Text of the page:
Saturday, May 14, 2011

Relay-Assisted Mobile WiMAX

There are two major technological and social trends significantly changing people’s lives: wireless communications and the Internet. Leveraging these two trends, worldwide interoperability for microwave access (WiMAX) creates a new utility enabling the development of new services and new Internet business models. In particular, the full potential of WiMAX will be realized when it is used for innovative nomadic and mobile broadband applications. With the finalization of the IEEE 802.16e standard and upcoming test and certification of WiMAX products, mobile broadband services are becoming a reality. The 802.16e standard provides broadband wireless Internet Protocol (IP) access to support a variety of services (such as voice, data, and multimedia) on virtually any device. The operation of WiMAX is currently limited to a number of licensed frequency bands below 6 GHz for reliably supporting non-line-of-sight (NLoS) operations. The 802.16e standard has also become a part of the IMT-2000 family.
WiMAX is often quoted as combining long transmission ranges (e.g., in a macrocell) with high data capacities (multi megabit per second throughput to end users). Power and spectral efficiency is key to a successful WiMAX deployment. The mobile WiMAX physical (PHY) layer is based on scalable orthogonal frequency division multiple access (SOFDMA) technology, which enables flexible channelization. The new technologies employed by mobile WiMAX result in higher data transfer rates, simpler mobility management, and lower infrastructure costs compared to current 3G systems. The underlying scenario for mobile WiMAX is an outdoor environment with multiple users within a cell. Hence scheduling (allowing a fair and efficient distribution of resources) and interference (from intracell and intercell) become important issues.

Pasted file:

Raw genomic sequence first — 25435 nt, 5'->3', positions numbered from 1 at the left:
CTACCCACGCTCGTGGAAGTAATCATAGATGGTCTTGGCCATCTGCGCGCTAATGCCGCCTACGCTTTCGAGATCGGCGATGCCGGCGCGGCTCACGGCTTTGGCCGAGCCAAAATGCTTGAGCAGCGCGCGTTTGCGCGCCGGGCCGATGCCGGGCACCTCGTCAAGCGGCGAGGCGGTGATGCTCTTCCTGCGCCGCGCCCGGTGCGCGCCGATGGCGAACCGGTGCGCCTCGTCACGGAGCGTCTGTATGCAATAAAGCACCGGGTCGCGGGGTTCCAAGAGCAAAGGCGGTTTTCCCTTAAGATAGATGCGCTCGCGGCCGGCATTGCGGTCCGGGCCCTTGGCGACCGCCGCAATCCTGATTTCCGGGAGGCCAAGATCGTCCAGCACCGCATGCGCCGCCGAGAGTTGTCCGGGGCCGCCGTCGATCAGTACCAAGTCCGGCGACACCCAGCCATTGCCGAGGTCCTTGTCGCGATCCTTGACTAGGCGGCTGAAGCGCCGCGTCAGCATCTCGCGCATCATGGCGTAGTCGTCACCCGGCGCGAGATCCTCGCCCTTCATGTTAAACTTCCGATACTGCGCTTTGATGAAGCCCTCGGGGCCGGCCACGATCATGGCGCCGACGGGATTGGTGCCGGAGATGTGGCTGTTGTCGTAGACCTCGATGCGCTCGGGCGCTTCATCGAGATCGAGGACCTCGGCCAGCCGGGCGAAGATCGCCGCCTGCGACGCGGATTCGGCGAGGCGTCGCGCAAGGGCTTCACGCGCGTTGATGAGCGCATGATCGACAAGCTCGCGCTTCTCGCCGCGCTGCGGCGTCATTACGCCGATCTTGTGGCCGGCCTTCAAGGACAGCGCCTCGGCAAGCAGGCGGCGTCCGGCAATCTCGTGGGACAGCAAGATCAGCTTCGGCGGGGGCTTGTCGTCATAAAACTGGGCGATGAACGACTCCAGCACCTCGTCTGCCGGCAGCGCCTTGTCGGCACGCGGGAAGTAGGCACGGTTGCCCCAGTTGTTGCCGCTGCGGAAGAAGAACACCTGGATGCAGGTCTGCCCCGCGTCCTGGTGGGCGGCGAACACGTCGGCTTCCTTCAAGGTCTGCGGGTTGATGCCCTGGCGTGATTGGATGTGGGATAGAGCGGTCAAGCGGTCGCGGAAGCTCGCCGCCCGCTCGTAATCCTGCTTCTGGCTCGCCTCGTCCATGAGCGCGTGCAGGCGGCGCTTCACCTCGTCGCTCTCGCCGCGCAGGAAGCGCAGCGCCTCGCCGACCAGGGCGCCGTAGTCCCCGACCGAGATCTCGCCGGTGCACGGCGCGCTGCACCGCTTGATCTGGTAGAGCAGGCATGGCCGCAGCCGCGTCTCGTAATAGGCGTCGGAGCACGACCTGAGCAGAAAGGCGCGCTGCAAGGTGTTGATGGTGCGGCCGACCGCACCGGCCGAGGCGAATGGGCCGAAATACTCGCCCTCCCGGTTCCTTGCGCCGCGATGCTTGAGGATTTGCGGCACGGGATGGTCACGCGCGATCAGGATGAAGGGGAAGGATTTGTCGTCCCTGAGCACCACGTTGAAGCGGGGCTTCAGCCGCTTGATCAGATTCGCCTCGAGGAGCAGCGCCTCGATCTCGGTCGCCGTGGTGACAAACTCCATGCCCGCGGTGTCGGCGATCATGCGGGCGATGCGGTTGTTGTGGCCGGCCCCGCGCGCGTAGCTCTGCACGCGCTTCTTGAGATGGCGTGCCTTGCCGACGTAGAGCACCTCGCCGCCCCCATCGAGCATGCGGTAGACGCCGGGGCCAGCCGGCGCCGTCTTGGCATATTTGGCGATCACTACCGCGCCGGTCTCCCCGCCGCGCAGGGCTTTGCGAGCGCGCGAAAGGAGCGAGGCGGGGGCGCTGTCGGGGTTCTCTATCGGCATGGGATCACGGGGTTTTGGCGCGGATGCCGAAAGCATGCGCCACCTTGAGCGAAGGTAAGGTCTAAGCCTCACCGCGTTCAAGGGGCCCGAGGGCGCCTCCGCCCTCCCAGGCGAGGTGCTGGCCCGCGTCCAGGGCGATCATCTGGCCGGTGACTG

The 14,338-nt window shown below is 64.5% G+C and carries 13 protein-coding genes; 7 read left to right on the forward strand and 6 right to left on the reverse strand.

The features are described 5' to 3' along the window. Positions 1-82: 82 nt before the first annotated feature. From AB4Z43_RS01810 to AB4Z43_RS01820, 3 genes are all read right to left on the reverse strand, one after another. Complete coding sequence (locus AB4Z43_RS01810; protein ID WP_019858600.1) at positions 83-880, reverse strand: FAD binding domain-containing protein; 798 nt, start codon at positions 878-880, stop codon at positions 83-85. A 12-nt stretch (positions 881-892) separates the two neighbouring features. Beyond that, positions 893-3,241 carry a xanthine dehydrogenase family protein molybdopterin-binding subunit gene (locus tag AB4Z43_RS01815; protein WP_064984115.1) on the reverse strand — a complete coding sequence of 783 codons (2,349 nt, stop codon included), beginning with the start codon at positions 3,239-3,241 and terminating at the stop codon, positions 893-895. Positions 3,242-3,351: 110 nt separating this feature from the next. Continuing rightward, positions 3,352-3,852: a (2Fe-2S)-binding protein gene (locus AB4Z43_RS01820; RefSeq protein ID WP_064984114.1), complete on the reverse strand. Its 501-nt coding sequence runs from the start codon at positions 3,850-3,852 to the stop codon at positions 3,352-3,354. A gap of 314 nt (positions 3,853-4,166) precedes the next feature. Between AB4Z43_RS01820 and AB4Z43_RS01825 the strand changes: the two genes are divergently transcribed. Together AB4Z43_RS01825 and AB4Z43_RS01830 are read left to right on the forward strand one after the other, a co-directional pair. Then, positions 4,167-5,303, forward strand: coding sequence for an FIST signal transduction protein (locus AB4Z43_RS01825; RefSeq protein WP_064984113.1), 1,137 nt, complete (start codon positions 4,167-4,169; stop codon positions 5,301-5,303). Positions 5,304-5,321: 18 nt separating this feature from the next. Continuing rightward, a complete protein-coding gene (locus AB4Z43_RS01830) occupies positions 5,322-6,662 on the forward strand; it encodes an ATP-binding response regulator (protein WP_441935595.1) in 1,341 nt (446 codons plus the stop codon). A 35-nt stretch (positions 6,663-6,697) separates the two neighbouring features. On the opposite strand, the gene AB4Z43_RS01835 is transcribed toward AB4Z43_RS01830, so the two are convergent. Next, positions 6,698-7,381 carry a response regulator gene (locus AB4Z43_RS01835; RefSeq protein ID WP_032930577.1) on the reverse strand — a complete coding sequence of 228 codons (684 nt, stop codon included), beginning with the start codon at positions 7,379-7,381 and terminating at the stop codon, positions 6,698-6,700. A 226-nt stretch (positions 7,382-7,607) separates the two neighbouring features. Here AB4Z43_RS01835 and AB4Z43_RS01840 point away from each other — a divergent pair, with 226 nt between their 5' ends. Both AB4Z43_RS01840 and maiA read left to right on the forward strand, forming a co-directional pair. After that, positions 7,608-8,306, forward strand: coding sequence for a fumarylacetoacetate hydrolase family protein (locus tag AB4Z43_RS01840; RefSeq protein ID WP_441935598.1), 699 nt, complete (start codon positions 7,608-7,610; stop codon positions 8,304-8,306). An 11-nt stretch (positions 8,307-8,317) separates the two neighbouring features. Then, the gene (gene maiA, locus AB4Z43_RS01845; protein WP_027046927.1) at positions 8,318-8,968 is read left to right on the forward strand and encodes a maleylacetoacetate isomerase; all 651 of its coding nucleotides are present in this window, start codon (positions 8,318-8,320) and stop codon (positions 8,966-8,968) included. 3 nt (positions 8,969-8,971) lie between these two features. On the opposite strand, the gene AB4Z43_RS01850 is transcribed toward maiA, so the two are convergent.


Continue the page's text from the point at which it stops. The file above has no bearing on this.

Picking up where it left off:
Radio relaying can address many of the challenges faced in the deployment of mobile WiMAX and its potential benefits. The relay system targets one of the biggest challenges in next generation mobile wireless access (MWA), namely the provision of high data rate coverage in a cost-effective and ubiquitous manner. Within a multihop relay network, a multihop link can be formed between the base station (BS) and a distant mobile station (MS) using a number of intermediate relay stations (RS). To avoid interference between the relay links, the simplest approach is to assign unique radio resources to each link. Using this approach, the multihop users will rapidly drain the system of valuable radio resource. The wireless medium is a precious infrastructure commodity and the situation is especially acute at lower frequencies (where the radio signal propagation characteristics are more favorable) when a significant amount of radio spectrum is needed to provide ubiquitous wireless broadband connectivity. Spectrum predictions for future cellular networks indicate large shortfalls by 2010, if not before. Hence the above approach can only be used for a very small number of very high-value MSs, or in applications where spectral efficiency is not vital, such as military or disaster relief communication networks. Given its commercial applications, relaying in the context of WiMAX must conserve radio spectrum and emphasize the need for high spectral efficiency. Enhancing radio resource efficiency is a key challenge in a competitive business development.
We focuses on the efficiency of relay transmission. We present leading edge techniques, and merge both theoretical analysis and practical application for a mobile WiMAX system with multihop relay. Directional distributed relaying is then proposed to achieve high data throughput with reduced demands on radio resource.
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